The Debate Over Tax Credits for Religious Education
January 21, 2006
One of the most frequent legal issues to face the tax community recently has been the question of whether tax credits that can be used by parents to send their children to private (specifically religious) schools violates the First Amendment or a given state’s constitution. This issue is back in the news courtesy of New York Governor George Pataki’s state tax reform plan. From New York Newsday:
A proposal by Gov. George Pataki to provide $500 tax credits to parents in underperforming school districts _ potentially for private school tuition _ was criticized Wednesday as a thinly disguised voucher program while state Attorney General Eliot Spitzer questioned whether it might face a constitutional battle.
“I think there will be serious constitutional issues if they are used for parochial schools,” said Spitzer, the only announced Democratic candidate for governor. “Whenever there is state funding _ tax dollars _ used for nonpublic schools in particular, there are First Amendment issues that are raised, not only federal constitutional issues, but state constitutional issues.” (Full Story)
This issue of having favorable tax treatment for religious organizations has been litigated and debated mostly at the state and local level, and somehow the federal tax code has been immune from much of the discussion. Therefore, a crucial point being ignored is that the federal tax code includes many similar provisions that offer deductions or credits that promote religious organizations, including education.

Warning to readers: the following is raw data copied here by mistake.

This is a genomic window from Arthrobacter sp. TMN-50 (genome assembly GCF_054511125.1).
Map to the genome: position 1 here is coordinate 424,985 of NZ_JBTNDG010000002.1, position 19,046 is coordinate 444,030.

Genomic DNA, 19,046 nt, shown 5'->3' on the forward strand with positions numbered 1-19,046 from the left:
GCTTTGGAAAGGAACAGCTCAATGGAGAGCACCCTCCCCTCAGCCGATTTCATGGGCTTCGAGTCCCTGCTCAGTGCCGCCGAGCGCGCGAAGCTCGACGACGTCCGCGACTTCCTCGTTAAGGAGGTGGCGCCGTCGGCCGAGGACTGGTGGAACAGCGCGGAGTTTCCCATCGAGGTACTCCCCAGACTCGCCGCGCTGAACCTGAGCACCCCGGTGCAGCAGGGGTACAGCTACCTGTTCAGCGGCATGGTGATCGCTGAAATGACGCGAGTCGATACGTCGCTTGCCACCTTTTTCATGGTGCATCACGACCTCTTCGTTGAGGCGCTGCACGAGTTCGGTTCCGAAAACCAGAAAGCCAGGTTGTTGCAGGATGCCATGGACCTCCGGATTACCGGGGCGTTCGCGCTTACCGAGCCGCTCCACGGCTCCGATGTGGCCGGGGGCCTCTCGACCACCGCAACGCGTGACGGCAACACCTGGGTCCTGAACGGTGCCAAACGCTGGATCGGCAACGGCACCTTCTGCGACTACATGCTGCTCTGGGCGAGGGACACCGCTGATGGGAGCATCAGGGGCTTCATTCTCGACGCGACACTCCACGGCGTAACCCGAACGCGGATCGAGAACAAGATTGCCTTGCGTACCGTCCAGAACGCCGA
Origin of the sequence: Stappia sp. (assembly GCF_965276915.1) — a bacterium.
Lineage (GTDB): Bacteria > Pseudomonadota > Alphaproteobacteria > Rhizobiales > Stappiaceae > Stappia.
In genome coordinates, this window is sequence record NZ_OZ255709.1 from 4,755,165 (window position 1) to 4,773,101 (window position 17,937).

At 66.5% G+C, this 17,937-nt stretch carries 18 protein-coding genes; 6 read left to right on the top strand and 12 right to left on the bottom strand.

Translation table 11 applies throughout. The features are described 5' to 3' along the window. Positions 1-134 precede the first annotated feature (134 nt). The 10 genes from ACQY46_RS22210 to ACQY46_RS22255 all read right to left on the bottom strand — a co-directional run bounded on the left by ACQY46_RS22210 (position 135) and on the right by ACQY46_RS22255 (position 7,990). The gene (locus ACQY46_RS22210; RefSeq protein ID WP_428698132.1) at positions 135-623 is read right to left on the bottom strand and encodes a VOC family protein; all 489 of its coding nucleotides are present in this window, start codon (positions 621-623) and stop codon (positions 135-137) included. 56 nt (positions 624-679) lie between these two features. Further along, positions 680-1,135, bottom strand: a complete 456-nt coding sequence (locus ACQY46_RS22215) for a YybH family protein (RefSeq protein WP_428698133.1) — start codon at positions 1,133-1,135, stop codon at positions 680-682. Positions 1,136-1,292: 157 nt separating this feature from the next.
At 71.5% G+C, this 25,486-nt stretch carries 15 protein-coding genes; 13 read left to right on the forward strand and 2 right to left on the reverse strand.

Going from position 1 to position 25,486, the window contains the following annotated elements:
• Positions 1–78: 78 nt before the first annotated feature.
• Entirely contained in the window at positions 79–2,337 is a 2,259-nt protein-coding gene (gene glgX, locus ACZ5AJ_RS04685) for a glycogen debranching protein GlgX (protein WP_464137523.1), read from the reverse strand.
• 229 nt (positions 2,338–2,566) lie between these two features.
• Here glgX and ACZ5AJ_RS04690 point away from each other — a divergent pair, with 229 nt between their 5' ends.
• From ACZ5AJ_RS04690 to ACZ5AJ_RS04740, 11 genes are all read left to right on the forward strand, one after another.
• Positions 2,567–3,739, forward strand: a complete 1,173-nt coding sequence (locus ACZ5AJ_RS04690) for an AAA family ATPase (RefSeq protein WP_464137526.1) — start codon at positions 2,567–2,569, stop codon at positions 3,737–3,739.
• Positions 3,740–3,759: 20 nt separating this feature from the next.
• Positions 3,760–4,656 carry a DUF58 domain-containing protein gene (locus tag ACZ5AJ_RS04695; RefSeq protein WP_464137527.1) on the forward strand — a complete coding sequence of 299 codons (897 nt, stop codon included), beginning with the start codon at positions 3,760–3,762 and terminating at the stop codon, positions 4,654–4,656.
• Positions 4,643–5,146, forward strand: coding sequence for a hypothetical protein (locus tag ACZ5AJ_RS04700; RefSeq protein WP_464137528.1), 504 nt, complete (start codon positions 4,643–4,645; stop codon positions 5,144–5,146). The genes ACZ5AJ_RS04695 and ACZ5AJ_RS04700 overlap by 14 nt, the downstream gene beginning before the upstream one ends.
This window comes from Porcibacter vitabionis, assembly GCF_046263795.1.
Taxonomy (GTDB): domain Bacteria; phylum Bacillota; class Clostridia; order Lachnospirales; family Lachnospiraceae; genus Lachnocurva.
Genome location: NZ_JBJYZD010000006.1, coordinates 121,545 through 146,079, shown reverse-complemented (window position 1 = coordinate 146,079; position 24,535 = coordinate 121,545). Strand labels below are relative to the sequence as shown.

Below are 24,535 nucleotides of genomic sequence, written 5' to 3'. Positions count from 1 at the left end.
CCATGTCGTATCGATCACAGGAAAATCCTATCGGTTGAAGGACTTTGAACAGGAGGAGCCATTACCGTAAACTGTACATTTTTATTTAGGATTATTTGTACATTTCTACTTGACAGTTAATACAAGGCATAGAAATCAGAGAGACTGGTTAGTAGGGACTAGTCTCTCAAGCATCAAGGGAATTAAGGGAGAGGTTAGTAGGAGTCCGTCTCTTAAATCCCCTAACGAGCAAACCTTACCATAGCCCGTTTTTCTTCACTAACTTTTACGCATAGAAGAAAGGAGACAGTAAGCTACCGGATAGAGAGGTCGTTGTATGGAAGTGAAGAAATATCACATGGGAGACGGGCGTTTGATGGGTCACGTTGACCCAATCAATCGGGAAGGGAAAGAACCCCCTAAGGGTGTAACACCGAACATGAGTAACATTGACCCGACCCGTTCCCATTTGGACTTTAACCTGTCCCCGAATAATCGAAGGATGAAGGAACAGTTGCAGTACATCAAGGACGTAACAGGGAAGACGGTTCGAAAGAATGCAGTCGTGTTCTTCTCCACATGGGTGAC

If a college student pays tuition to the University of Notre Dame or Southern Methodist University, he/she can claim a deduction or credit on his/her federal tax return (or the parents can). Also, the charitable deduction allows individuals to deduct from their federal tax liability their donations to religious charities, churches, and other non-profit religious organizations (like the YMCA).
And as Tax Foundation economist Andrew Chamberlain noted in a recent special report on federal tax policy and charities, these religious charities are also the recipients of millions of dollars in government grants, courtesy of both state and federal governments. For example, Catholic Charities in 2003 reported $1.7 billion in government grants.
In summary, while many are opposing these policy proposals in New York because they consider it to be an endorsement of religion, we need to recognize that favorable tax treatment of religious organizations (like education) already exists throughout governments across the country and is most profound at the federal level via the tax code.
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